GoPro Battery Charging

If possible, charging the batteries off the camera rather than by USB is preferable. Completely flattening the GoPro battery before recharge is good practice and will not only improve battery performance when using the camera, it will also increase the overall length of the batteries life. If not using an official charger be sure to check the voltage and current ratings of aftermarket chargers, as the charging rates will affect battery life.

Battery Life

With so much going on in such a small box, the battery life of the Hero 3 is probably one of its weakest points. All the high resolutions and frame rates require a high amount of processing power, whilst the reduction in size compared to the Hero 2 means that the battery capacity has actually decreased. Increases in technology are undoubtedly enhancing the possibilities of reducing overall camera size; however coupling battery technology with the pace of camera technology has always been difficult for manufacturers. On top of the optical technology, there is also now the Wi-Fi built-in as opposed to the original Wi-Fi backpack, which had its own battery source.

Maximizing battery life is always easier if you have a better understanding of the equipment and the different functional modes of your GoPro. Because of this standby mode is probably the best one to understand.

GoPro Battery life in standby mode can be up to 6 hours. The standby mode starts after the camera has been idle for 5 minutes in any state other than recording. Once in standby there is no apparent difference on the screen, however a delay of about 1 second is noticeable if you press the record button. Bear this in mind if you’re standing waiting to film or a photo of somebody passing as you may miss the moment you’ve been waiting for… by about 1 second. People having used the HD Hero 2 will know that there is a time setting for the standby mode, but this is not yet the case for the Hero 3. So despite the comfort of knowing that if you forget the camera will always turn itself off, during a day those 5 minutes each time can easily add up to half an hour or more of use so be aware.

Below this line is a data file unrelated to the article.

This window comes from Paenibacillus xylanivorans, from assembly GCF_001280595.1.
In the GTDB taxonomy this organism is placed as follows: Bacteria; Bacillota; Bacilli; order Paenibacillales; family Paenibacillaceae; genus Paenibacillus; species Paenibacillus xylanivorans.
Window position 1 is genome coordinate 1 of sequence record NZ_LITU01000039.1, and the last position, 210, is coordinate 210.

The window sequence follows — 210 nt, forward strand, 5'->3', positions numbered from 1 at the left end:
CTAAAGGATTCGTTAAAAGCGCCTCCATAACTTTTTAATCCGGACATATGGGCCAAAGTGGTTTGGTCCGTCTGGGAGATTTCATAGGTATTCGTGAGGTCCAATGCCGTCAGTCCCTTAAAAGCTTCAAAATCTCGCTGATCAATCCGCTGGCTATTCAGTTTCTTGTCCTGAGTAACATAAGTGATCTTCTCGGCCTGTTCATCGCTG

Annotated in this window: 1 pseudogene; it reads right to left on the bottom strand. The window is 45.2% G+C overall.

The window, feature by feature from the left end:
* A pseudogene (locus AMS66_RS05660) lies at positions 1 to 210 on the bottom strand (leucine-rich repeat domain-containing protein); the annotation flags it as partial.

GoPro Battery Life With Wi-Fi

Wi-Fi ON and the APP: Reduction in battery life of up to 20%.

Wi-Fi ON and the Remote: Reduction in battery life of up to 10%.

With the Wi-Fi switched on for use with the APP the camera generates its own wireless hotspot, so it has to do this on top of all the normal camera operation. Twenty % is a fair amount so it is worth considering how long you are going to be using it for and whether it is easier to push the button on the camera rather than the button on your phone. This could really be more dependent on where the camera is positioned.

The time limit seems to stand-up better using the remote, but really without fully understanding the different protocols GoPro use we do not have a technical reason but it is certainly a good thing to know if using the phone APP is one of your habits. A suggestion would be to use the phone APP to ensure that the camera is framed correctly and then take over with the remote, or just click off the Wi-Fi if you need to get a full day’s use out of the camera. For those who do not know, holding down the Wi-Fi button until the blue light has blinked seven times, confirms that the Wi-Fi is off.

Using a higher frame rate (fps) has quite a large effect on battery life, as do the higher resolutions due to amount of processing required to transfer everything to the SD card. The intensity of the processing can also be noticed by the length of time the camera takes to become ready for action again after recording has been stopped. This is down to the transfer time.

If you want to know more about Lithium batteries used in portable devices, try this article.

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